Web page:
Gregory Nagy

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Gregory Nagy (Hungarian: Nagy Gergely, pronounced [ˈnɒɟ]; born Budapest, October 22, 1942),[1][2] is an American professor of Classics at Harvard University, specializing in Homer and archaic Greek poetry. Nagy is known for extending Milman Parry and Albert Lord's theories about the oral composition-in-performance of the Iliad and Odyssey.

Education and career[edit]

Nagy received his A.B. from Indiana University in 1962 in Classics and linguistics and his Ph.D. from Harvard University in 1966 in Classical Philology.

Since 1966, he has been a professor at Harvard University.

Since 2000, he has been the director of the Center for Hellenic Studies, a Harvard school in Washington DC. He is the Francis Jones Professor of Classical Greek Literature and Professor of Comparative Literature at Harvard, and continues to teach half-time at the Harvard campus in Cambridge, Massachusetts. From 1994 to 2000, he served as Chair of the Classics Department at Harvard University. He was Chair of Harvard's undergraduate Literature Concentration from 1989 to 1994. He served as the president of the American Philological Association in the academic year 1990-91.

MOOC offering[edit]

In 2013 Harvard offered his popular class, The Ancient Greek Hero, which thousands of Harvard students had taken over the last few decades through edX as a massive open online course. To assist Professor Nagy Harvard appealed to alumni to volunteer as online mentors and discussion group managers. About 10 former teaching fellows have also volunteered. The task of the volunteers is to focus online class discussion on the course material. The course had 27,000 students registered.[3]

Nagy, 71 years old as of 22 October 2013, is author of, inter alia, The Best of the Achaeans: Concepts of the Hero in Archaic Greek Poetry, Revised Edition.

Personal life[edit]

Nagy and his wife, Olga Davidson, lecturer in Brandeis' Humanities Program and chair of the Ilex Foundation, served as co-masters of Currier House at Harvard from 1986 to 1990.

Nagy has two brothers in allied fields: Blaise Nagy is a professor of Classics, at the College of the Holy Cross in Worcester, MA while Joseph F. Nagy is a professor of Celtic folklore and mythology at UCLA.

Works[edit]

Books[edit]

As sole author[edit]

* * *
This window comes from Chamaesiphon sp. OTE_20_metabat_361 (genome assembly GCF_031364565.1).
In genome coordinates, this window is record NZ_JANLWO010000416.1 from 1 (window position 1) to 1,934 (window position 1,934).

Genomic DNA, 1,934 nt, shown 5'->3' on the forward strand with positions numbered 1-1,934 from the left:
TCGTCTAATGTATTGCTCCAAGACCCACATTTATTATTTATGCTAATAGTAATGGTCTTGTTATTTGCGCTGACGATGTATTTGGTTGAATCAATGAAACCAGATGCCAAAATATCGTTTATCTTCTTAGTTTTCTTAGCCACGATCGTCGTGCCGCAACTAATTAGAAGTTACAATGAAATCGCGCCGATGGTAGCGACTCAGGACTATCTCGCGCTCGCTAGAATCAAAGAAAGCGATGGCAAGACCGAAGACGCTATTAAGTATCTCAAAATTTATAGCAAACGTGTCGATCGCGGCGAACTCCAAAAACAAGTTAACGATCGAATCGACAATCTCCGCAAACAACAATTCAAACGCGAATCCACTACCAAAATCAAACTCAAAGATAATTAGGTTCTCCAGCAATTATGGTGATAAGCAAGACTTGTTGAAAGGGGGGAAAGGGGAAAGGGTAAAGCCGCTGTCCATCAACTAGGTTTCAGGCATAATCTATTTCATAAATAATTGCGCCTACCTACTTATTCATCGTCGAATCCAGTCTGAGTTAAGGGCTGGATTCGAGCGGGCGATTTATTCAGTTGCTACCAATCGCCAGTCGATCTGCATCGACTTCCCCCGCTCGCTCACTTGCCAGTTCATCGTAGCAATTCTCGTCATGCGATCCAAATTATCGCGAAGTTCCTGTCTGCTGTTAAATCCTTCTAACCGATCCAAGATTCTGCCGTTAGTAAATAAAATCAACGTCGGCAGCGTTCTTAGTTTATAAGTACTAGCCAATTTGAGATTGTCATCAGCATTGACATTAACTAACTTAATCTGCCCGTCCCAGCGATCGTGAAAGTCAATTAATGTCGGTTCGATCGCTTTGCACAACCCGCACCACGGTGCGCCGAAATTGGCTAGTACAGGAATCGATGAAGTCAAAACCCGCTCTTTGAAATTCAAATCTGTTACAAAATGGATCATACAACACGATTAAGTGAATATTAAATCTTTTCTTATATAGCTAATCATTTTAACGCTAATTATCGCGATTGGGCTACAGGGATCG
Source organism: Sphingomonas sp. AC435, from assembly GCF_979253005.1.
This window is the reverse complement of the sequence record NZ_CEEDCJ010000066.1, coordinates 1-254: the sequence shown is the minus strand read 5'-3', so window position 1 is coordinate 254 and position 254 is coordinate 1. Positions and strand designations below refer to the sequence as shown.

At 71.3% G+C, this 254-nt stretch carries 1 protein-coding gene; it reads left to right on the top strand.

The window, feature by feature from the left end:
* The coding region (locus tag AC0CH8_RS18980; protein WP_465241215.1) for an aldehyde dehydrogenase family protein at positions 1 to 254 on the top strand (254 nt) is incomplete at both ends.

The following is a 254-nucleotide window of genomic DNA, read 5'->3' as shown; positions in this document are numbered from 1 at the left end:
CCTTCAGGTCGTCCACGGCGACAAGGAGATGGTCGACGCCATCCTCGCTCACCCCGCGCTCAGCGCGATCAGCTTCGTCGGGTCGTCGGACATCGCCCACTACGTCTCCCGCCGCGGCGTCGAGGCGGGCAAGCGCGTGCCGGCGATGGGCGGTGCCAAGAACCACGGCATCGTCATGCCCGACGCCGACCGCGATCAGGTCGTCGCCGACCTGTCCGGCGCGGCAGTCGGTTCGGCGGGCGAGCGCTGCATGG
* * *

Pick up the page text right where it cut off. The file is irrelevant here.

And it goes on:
• Nagy, Gregory, Greek Dialects and the Transformation of an Indo-European Process (Harvard University Press, 1970)
  • Nagy, Gregory, Comparative Studies in Greek and Indic Meter (Harvard University Press, 1974)
  • Nagy, Gregory, The Best of the Achaeans: Concepts of the Hero in Archaic Greek Poetry, Revised Edition (Johns Hopkins University Press, 1998; original publication, 1979)
  • Nagy, Gregory, Greek Mythology and Poetics (Cornell University Press, 1990)
  • Nagy, Gregory, Pindar's Homer: The Lyric Possession of an Epic Past (Johns Hopkins University Press, 1990)
  • Nagy, Gregory, Poetry as performance. Homer and beyond. (Cambridge University Press, 1996)
  • Nagy, Gregory, Homeric Questions (University of Texas Press, 1996)
  • Nagy, Gregory, Plato's Rhapsody and Homer's Music : The Poetics of the Panathenaic Festival in Classical Athens (Harvard University Press, 2002)
  • Nagy, Gregory, Homeric Responses (University of Texas Press, 2003)
  • Nagy, Gregory, Homer's Text And Language (University of Illinois Press, 2004)
  • Nagy, Gregory. Homer: The Preclassic (University of California Press, 2010)
  • Nagy, Gregory. The Ancient Greek Hero in 24 Hours (Harvard University Press, 2013)

As editor or co-editor[edit]

  • Victor Bers and Nagy, G. eds., The Classics In East Europe: From the End of World War II to the Present (American Philological Association Pamphlet Series, 1996)
  • Nicole Loraux, Nagy, G., and Slatkin, L., eds., Postwar French Thought vol. 3, Antiquities (New Press, 2001)
  • Nagy, Gregory ed. with very brief introductions to collections of reprinted articles, Greek Literature (Taylor and Francis, London, 2001; Routledge, 2002), 9 vols. Vol. 4, item 14, was reprinted without the permission of the author, nor with, as alleged, the permission of the journal in question.

Articles[edit]

  • Nagy, Gregory, "The Professional Muse and Models of Prestige in Ancient Greece," Cultural Critique 12 (1989) 133–143
  • Nagy, Gregory, "Early Greek Views of Poets and Poetry," in: The Cambridge History of Literary Criticism, vol. 1 (ed. G. Kennedy; Cambridge 1989; paperback 1993) 1–77
  • Nagy, Gregory, "The Crisis of Performance," in: The Ends of Rhetoric: History, Theory, Practice (ed. J. Bender and D.E. Wellbery; Stanford 1990) 43–59
  • Nagy, Gregory, "Distortion diachronique dans l'art homérique: quelques précisions," in: Constructions du temps dans le monde ancien (ed. C. Darbo-Peschanski; Paris 2000) 417–426.

References[edit]

  1. ^ "CV: Gregory Nagy", gregorynagy.org
  2. ^ "Profile: Professor Gregory Nagy", University of Vermont, President's Distinguished Lecture Series (archived 2005)
  3. ^ Richard Perez-Pena (March 25, 2013). "Harvard Asks Graduates to Donate Time to Free Online Humanities Class By RICHARD PÉREZ-PEÑA Published:". The New York Times. Retrieved March 26, 2013. 

External links[edit]